To use the BOOST_VMD_ASSERT macro either include the general header:

#include <boost/vmd/vmd.hpp>

or include the specific header:

#include <boost/vmd/assert.hpp>
Assertions for data types

The data types have their own assertion macros. These are largely just shortcuts for passing the result of the identifying macros to BOOST_VMD_ASSERT. These assertion macros are:


Each of these macros take as parameters the exact same argument as their corresponding identifying macros. But instead of returning non-zero or 0, each of these macros produce a compiler error if the type of the input is not correct.

Each of these macros only check for its assertion when the macro BOOST_VMD_ASSERT_DATA is set to 1. By default BOOST_VMD_ASSERT_DATA is only set to 1 in compiler debug mode. The programmer can manually set BOOST_VMD_ASSERT_DATA to 1 prior to using one the data types assert macros if he wishes.


To use the individual BOOST_VMD_ASSERT_... macros either include the general header:

#include <boost/vmd/vmd.hpp>

or include the specific header:

#include <boost/vmd/assert_is_empty.hpp> // BOOST_VMD_ASSERT_IS_EMPTY
#include <boost/vmd/assert_is_identifier.hpp> // BOOST_VMD_ASSERT_IS_IDENTIFIER
#include <boost/vmd/assert_is_number.hpp> // BOOST_VMD_ASSERT_IS_NUMBER
#include <boost/vmd/assert_is_array.hpp> // BOOST_VMD_ASSERT_IS_ARRAY
#include <boost/vmd/assert_is_list.hpp> // BOOST_VMD_ASSERT_IS_LIST
#include <boost/vmd/assert_is_seq.hpp> // BOOST_VMD_ASSERT_IS_SEQ
#include <boost/vmd/assert_is_tuple.hpp> // BOOST_VMD_ASSERT_IS_TUPLE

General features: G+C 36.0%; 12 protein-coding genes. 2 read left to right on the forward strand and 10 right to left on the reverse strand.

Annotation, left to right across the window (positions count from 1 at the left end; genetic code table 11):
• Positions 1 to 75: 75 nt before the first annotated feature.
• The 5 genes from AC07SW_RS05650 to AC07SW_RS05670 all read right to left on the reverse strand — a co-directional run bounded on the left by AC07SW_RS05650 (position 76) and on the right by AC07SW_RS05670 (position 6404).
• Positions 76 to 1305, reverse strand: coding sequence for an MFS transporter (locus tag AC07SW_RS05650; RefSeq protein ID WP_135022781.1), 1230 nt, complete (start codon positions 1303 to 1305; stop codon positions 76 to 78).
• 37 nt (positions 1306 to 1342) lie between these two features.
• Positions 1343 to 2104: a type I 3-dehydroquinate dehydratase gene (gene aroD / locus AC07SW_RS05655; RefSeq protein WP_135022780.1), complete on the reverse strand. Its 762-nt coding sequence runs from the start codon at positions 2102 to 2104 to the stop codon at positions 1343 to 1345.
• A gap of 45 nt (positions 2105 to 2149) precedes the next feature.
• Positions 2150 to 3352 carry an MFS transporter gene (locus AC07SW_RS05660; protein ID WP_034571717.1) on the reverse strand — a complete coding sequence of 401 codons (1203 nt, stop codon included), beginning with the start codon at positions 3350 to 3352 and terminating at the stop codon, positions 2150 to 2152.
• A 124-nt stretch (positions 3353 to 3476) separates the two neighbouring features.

#include <boost/vmd/assert_is_type.hpp> // BOOST_VMD_ASSERT_IS_TYPE
Assertions and VC++

The VC++ compiler with its default preprocessor has a quirk when dealing with BOOST_VMD_ASSERT and the data type assert macros. If you invoke one of the assert macros within another macro which would normally generate output preprocessor tokens, it is necessary when using VC++ with its default preprocessor to concatenate the result of the assert macro to whatever other preprocessor data is being generated, even if the assert macro does not generate an error.

As a simple example let us suppose we have a macro expecting a tuple and generating 1 if the tuple has more than 2 elements, otherwise it generates 0. Ordinarily we could write:

#include <boost/preprocessor/comparison/greater.hpp>
#include <boost/preprocessor/control/iif.hpp>
#include <boost/preprocessor/tuple/size.hpp>
#include <boost/vmd/assert_is_tuple.hpp>

#define AMACRO(atuple) \

but for VC++ with its default preprocessor we must write

#include <boost/preprocessor/cat.hpp>
#include <boost/preprocessor/comparison/greater.hpp>
#include <boost/preprocessor/control/iif.hpp>
#include <boost/preprocessor/tuple/size.hpp>
#include <boost/vmd/assert_is_tuple.hpp>

#define AMACRO(atuple) \
       ( \
       BOOST_VMD_ASSERT_IS_TUPLE(atuple), \

VC++ with its default preprocessor does not work correctly in the first instance, erroneously getting confused as far as compiler output is concerned. But by using BOOST_PP_CAT in the second condition VC++ with its default preprocessor will work correctly with VMD assertions.